Conclusions: These results show that the GBD mortality model did not accurately estimate survival at older ages as developed countries transitioned in the twentieth century and may be similarly flawed in developing countries now undergoing transition. Estimates of the size of older-age populations and their attributable disease burden should be reconsidered.

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This figure shows box-and-whisker plots of the ratio of GBD model estimated survival from age 60 to 80 to the observed survival for each year in the set of life tables for males (top) and females (bottom).
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pone-0020264-g002: This figure shows box-and-whisker plots of the ratio of GBD model estimated survival from age 60 to 80 to the observed survival for each year in the set of life tables for males (top) and females (bottom).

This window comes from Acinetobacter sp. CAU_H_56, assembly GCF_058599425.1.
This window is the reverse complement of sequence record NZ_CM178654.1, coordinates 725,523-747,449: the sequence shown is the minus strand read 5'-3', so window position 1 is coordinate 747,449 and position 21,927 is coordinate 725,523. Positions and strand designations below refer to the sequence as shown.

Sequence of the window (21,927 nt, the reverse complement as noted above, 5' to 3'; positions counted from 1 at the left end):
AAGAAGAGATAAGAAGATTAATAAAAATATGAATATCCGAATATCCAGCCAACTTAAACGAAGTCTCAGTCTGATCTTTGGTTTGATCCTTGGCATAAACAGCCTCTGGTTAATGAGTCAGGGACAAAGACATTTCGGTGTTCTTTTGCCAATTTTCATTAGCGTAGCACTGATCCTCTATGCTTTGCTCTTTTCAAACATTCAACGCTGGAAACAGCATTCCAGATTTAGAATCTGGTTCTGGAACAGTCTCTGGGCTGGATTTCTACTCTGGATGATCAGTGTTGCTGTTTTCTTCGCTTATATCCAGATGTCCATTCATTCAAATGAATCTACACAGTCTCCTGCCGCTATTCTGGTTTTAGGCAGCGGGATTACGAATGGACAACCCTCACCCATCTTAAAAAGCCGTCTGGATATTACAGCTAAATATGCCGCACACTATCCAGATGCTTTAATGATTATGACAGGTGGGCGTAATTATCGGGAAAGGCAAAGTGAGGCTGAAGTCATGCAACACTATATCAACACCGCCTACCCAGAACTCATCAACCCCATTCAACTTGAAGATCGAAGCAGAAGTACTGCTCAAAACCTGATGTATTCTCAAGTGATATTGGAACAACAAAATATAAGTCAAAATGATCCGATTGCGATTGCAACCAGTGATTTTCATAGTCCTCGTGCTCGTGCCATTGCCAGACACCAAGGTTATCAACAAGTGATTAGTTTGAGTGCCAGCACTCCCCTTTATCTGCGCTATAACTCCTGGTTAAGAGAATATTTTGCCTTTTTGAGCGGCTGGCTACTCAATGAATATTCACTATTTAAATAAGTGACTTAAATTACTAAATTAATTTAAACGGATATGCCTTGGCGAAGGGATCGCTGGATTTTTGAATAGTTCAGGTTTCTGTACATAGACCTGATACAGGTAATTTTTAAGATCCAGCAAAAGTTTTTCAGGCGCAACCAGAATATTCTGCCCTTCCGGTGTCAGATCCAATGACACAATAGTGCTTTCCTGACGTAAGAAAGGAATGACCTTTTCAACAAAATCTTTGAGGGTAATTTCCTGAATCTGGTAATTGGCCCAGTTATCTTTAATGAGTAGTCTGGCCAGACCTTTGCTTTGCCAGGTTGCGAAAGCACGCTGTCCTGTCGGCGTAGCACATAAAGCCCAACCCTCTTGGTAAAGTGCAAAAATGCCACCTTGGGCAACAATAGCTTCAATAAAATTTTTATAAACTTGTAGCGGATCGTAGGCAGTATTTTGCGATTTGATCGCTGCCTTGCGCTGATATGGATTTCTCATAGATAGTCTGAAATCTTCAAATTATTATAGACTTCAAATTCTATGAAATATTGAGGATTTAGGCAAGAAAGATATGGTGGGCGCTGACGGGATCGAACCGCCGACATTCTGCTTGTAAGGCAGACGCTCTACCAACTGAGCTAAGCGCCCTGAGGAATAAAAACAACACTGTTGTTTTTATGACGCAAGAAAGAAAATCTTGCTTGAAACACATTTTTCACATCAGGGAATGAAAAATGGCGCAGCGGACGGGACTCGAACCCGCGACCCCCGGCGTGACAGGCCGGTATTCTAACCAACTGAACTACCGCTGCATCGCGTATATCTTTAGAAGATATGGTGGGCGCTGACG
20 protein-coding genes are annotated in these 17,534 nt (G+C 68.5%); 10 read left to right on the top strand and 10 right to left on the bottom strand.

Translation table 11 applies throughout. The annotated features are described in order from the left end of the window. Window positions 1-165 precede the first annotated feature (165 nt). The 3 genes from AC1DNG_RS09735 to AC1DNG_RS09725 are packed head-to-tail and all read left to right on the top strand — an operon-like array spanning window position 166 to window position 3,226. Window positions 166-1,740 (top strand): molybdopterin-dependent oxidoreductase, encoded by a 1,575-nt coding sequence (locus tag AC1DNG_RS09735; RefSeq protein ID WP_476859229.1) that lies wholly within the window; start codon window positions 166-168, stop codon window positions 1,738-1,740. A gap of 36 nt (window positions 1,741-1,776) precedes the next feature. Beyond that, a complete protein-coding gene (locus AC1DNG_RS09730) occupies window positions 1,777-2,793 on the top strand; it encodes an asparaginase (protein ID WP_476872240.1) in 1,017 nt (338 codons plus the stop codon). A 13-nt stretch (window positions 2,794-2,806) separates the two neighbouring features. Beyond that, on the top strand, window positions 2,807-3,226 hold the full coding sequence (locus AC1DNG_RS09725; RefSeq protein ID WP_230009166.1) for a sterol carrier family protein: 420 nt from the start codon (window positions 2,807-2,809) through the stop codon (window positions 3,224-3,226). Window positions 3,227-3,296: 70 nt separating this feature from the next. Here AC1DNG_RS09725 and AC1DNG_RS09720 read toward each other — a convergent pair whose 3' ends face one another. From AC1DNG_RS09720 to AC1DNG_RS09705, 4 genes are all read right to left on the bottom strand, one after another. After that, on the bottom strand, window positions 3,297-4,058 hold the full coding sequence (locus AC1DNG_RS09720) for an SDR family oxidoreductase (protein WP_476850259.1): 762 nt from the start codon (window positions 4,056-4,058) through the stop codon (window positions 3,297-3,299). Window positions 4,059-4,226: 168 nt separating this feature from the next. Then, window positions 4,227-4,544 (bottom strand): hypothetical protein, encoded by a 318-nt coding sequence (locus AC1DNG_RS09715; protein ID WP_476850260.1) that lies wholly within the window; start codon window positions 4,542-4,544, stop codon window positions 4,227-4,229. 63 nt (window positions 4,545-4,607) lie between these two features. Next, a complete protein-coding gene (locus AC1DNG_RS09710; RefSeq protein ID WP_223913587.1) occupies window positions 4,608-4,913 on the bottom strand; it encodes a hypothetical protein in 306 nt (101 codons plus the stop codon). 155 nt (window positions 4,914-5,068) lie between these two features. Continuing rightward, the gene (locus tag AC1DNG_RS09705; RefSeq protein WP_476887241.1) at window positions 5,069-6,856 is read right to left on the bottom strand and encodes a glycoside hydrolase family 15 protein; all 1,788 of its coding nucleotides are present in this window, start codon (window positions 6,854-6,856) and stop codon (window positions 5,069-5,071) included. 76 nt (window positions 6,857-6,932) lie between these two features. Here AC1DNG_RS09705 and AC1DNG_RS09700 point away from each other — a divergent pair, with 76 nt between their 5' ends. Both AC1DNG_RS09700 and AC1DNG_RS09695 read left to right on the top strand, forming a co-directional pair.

Mentions: Box plots showing the ratio of estimated to observed survival rates from age 60 to age 80 (20l60) from 1900 to 2000 are displayed in Figure 2; the year of the data is given along the x-axis and the ratio of the model-estimated to HMD-observed survival probability is given along the y-axis. As this figure shows, the GBD model substantially over-estimates survival probabilities among males in the first half of the 20th century, whereas for females it performs reasonably well. However, in the latter half of the century, the model overestimates mortality for both males and females, with ever increasing deviation from observed mortality over time.


Aging, transition, and estimating the global burden of disease.

Seligman BJ, Cullen MR, Horwitz RI - PLoS ONE (2011)

This figure shows box-and-whisker plots of the ratio of GBD model estimated survival from age 60 to 80 to the observed survival for each year in the set of life tables for males (top) and females (bottom).